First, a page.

National Tree

Part of the debate – in the Scottish Parliament on 22nd May 2013.

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Photo of Alison Johnstone Alison Johnstone Green

I congratulate Joan McAlpine on securing time to debate this issue. I am very pleased to debate it in the year of natural Scotland, and I support any initiative to make Scotland greener and any commitment to our woodlands. We have heard from many members why it is so important, and from many organisations including the Woodland Trust, the Scottish Wildlife Trust, Scottish Environment LINK and the John Muir Trust. Mike MacKenzie mentioned that Sitka spruce does not support indigenous wildlife, and I think that this is a very important step that we can take to ensure that our wildlife has every chance to thrive.

I hope that a national tree will be more than symbolic. Too-recent history has seen the trampling of a site of special scientific interest—one of the most protective of all designations. I believe that designations and titles should stand for something and should really mean something.

If having a national tree brings increased determination to protect our natural spaces and places for their inherent value, it is right that we should have one. It is right that we should celebrate a national tree, but while we focus on one tree we should also dwell on the interconnectedness of all our native species.

Scotland was once a forest land until human activities stripped it of almost all its ancient woodland. Of course, climatic change and environmental degradation has not helped. However, we will be far richer ecologically, culturally and financially if we increase our commitment to our native woodlands and forests.

I welcome the growing interest in community woodland and in community ownership of woodland, and in the sustainable harvesting of our forests. We produce timber for some of the most beautiful and sustainable furniture that one could possibly imagine—Mike MacKenzie alluded to that, too. Some of the furniture, houses and objects that are made by our most talented craftspeople are priceless objects without compare.

In recent times we have had outbreaks of ash dieback and dothistroma needle blight, which have raised awareness of the fragility and importance of our trees and forests, and of the need for safe, sustainable and sensible management and commercial practice. As a member of the Economy, Energy and Tourism Committee, I would like to highlight concerns that have been raised with me about threats to our forests and woodlands from large-scale biomass energy. With a growing human population, tensions over land use will continue, so it is important that we put down markers and state our commitment to our woodland.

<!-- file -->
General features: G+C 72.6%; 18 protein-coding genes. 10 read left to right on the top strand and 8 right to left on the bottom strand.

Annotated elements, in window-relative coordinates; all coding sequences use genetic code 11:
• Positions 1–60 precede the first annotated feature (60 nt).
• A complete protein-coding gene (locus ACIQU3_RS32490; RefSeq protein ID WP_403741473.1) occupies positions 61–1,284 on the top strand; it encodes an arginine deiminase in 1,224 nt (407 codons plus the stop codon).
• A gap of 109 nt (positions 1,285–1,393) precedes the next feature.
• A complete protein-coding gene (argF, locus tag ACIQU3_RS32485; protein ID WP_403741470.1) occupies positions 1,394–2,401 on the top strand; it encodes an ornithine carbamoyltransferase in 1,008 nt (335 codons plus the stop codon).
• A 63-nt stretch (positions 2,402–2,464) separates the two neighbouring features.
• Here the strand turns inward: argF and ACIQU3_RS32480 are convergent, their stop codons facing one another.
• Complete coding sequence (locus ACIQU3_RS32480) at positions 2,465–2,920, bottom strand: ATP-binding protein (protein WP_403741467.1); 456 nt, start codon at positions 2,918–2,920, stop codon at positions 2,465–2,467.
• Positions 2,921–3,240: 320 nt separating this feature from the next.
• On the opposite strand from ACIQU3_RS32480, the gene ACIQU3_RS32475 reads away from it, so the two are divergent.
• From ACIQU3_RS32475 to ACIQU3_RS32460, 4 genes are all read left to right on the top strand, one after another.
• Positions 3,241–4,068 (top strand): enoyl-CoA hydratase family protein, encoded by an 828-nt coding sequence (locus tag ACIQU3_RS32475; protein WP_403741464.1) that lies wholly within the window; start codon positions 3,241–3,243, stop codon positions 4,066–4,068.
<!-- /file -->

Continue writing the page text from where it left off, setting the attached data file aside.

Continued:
The state of the world’s natural forests is a matter of grave concern. Our native woodlands may be small in global terms, but they are distinctive and unique. Our old pinewoods are home to a distinctive range of native species. The “State of Nature” report that has just been published highlights the perilous state of many species, but there is hope. Awareness is increasing, and if we can increase awareness of the importance of our trees at garden level and at street level, and if we can have a renewed focus on and discussion of our trees, we can truly transform our neighbourhoods. Tourists flock to visit the Birnam oak and the Fortingall yew, as we have heard, and Commonwealth Orchard seeks to have fruit trees in all our streets.

Today, I have not focused on one tree—I am content to let the consultation take its course. However, if proclaiming a native tree as the national tree helps to protect and enhance interest in, and land devoted to, preserving and promoting biodiversity, I am more than happy to support the initiative.